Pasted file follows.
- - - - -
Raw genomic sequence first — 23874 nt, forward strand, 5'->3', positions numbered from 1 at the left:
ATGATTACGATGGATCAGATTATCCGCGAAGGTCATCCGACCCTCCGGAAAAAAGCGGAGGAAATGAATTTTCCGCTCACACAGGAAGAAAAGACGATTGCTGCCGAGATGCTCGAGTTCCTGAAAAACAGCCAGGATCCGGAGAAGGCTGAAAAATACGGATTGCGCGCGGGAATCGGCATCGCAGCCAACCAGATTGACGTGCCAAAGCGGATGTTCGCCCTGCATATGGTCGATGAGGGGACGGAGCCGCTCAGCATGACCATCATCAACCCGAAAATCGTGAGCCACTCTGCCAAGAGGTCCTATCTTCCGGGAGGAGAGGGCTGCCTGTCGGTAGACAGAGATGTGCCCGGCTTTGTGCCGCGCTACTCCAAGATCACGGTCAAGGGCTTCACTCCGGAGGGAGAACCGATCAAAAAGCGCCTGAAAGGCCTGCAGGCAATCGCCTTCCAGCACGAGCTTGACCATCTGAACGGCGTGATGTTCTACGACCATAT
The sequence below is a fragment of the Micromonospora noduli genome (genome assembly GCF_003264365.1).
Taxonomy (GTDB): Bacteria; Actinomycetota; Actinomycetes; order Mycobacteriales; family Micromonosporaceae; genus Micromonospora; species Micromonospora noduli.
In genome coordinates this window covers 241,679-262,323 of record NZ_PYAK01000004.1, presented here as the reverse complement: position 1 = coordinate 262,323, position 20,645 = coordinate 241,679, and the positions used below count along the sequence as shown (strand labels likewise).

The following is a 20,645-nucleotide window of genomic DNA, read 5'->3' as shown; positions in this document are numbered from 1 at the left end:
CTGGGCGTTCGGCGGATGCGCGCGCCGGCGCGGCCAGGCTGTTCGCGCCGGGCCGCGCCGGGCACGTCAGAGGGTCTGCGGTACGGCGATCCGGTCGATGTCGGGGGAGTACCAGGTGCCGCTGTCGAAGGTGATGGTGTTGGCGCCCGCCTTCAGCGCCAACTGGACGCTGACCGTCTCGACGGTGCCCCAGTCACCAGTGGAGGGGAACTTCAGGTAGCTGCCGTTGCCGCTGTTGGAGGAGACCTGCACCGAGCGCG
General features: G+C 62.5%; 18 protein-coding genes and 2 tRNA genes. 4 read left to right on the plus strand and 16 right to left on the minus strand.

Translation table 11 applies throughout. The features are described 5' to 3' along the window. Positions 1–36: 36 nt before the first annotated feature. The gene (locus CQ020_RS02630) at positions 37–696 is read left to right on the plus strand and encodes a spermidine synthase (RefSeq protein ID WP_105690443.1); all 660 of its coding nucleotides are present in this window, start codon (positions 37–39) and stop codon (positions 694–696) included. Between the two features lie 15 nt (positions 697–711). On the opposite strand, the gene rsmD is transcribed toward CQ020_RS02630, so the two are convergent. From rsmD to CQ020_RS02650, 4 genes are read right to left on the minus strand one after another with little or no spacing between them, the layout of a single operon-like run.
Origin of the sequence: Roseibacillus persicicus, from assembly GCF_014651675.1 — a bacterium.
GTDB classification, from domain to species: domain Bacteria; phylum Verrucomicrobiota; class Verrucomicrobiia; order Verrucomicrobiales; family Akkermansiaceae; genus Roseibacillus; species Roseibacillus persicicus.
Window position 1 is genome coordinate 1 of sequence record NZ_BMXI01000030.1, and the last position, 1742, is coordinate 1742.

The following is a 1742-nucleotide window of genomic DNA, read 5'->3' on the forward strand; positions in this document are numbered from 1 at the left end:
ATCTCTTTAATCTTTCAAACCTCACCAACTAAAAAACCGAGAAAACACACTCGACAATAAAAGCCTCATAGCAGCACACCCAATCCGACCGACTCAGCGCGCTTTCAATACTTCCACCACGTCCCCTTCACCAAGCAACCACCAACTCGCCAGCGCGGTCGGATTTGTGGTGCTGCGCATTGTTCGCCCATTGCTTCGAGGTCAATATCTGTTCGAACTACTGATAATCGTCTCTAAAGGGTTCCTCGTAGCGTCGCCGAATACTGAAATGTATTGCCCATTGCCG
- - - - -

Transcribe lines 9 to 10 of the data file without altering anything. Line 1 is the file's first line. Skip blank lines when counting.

Translation table 11 applies throughout. The features are described 5' to 3' along the window. Positions 1–36: 36 nt before the first annotated feature. The gene (locus CQ020_RS02630) at positions 37–696 is read left to right on the plus strand and encodes a spermidine synthase (RefSeq protein ID WP_105690443.1); all 660 of its coding nucleotides are present in this window, start codon (positions 37–39) and stop codon (positions 694–696) included. Between the two features lie 15 nt (positions 697–711). On the opposite strand, the gene rsmD is transcribed toward CQ020_RS02630, so the two are convergent. From rsmD to CQ020_RS02650, 4 genes are read right to left on the minus strand one after another with little or no spacing between them, the layout of a single operon-like run.
Origin of the sequence: Roseibacillus persicicus, from assembly GCF_014651675.1 — a bacterium.